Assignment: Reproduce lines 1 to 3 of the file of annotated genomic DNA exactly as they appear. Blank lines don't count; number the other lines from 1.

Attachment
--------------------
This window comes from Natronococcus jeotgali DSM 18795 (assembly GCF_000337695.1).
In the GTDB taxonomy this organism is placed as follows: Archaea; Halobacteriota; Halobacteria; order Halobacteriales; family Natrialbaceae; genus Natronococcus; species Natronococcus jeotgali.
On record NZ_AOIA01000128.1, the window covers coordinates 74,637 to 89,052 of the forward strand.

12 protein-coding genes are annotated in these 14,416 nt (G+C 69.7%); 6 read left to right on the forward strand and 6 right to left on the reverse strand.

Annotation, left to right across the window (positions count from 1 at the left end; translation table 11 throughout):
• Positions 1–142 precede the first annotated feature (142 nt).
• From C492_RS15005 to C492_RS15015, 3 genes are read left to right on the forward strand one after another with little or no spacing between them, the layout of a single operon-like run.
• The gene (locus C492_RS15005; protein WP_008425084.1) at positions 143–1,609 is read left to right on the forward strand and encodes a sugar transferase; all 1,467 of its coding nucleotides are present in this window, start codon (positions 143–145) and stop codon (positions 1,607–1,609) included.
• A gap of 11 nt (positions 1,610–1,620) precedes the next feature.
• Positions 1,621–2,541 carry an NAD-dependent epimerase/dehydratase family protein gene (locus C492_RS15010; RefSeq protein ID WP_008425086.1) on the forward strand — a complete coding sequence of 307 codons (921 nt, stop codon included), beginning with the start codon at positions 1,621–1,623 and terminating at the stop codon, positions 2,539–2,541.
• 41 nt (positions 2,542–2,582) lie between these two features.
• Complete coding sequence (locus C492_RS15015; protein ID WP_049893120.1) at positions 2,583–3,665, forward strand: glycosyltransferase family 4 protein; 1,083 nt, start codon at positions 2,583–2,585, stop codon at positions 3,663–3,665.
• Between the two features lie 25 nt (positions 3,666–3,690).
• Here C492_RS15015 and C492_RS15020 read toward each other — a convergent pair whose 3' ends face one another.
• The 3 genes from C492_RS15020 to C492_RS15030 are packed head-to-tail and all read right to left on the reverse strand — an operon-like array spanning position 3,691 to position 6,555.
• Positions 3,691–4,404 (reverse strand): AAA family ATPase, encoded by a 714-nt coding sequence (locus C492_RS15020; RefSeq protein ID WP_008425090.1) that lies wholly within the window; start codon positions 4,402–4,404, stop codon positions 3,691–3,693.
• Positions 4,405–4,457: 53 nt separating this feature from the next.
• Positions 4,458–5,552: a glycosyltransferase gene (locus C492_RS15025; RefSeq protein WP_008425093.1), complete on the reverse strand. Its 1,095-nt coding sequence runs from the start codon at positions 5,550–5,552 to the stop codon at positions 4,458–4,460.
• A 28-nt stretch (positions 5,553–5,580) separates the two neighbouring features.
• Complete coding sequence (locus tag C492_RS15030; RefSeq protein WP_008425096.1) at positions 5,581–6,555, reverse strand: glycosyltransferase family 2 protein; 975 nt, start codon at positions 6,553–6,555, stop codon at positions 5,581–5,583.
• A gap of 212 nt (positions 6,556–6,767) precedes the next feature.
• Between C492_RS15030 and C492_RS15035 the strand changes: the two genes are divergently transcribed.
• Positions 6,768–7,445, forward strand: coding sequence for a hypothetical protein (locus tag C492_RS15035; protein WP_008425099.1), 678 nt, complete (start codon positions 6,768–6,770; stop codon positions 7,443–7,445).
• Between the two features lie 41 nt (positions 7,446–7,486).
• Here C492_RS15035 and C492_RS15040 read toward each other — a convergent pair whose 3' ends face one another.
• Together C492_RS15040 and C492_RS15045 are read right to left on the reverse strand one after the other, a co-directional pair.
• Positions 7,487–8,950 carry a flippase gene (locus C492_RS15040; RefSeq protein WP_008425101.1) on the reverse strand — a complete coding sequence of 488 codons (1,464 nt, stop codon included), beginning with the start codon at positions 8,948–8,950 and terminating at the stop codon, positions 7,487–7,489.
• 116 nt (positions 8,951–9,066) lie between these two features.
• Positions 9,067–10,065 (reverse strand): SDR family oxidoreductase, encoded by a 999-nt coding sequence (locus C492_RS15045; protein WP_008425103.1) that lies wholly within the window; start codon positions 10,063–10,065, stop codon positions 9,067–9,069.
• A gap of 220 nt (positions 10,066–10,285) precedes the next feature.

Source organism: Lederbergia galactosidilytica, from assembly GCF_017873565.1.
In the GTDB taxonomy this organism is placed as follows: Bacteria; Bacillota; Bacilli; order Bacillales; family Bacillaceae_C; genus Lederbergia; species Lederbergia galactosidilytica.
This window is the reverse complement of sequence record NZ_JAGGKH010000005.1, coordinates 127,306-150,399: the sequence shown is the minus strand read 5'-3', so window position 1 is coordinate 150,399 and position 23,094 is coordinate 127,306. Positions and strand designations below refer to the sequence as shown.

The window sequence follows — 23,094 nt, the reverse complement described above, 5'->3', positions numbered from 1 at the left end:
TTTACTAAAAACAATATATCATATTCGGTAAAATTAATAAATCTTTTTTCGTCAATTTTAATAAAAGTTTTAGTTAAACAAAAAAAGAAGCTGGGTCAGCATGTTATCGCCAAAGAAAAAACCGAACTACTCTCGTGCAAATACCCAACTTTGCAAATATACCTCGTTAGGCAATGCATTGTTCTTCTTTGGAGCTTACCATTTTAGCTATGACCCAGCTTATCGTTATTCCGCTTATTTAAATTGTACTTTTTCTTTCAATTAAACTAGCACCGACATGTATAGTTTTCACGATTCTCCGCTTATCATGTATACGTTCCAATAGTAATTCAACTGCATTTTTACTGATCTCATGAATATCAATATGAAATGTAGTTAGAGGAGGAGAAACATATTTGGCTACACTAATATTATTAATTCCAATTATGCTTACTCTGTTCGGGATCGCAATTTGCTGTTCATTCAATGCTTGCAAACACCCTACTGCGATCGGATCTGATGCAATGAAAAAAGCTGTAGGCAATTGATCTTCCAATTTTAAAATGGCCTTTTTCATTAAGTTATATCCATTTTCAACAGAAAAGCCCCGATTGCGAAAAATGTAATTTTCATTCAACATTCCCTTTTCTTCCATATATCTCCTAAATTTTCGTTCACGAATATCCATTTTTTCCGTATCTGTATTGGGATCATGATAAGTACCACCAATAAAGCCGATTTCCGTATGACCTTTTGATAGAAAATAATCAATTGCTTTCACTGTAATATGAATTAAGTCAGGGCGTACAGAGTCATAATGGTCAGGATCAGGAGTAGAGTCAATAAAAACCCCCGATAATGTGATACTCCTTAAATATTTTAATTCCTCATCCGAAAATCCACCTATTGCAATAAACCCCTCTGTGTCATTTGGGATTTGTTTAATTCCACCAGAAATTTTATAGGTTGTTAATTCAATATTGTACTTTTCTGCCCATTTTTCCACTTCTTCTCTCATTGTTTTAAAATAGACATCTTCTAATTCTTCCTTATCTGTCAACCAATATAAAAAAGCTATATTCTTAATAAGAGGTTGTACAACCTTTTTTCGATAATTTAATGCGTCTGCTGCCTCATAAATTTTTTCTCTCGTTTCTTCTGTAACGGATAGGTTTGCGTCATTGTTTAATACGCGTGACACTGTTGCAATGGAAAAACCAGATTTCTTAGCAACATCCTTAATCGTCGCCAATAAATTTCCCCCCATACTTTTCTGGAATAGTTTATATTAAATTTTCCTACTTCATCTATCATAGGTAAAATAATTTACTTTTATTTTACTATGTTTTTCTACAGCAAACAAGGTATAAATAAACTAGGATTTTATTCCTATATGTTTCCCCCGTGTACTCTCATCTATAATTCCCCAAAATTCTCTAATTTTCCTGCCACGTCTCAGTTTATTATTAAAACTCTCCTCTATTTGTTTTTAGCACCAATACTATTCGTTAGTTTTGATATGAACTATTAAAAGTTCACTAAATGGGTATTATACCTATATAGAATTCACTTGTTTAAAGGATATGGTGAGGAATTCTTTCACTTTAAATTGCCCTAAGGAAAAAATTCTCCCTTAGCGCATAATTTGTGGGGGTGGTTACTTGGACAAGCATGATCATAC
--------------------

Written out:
This window comes from Natronococcus jeotgali DSM 18795 (assembly GCF_000337695.1).
In the GTDB taxonomy this organism is placed as follows: Archaea; Halobacteriota; Halobacteria; order Halobacteriales; family Natrialbaceae; genus Natronococcus; species Natronococcus jeotgali.
On record NZ_AOIA01000128.1, the window covers coordinates 74,637 to 89,052 of the forward strand.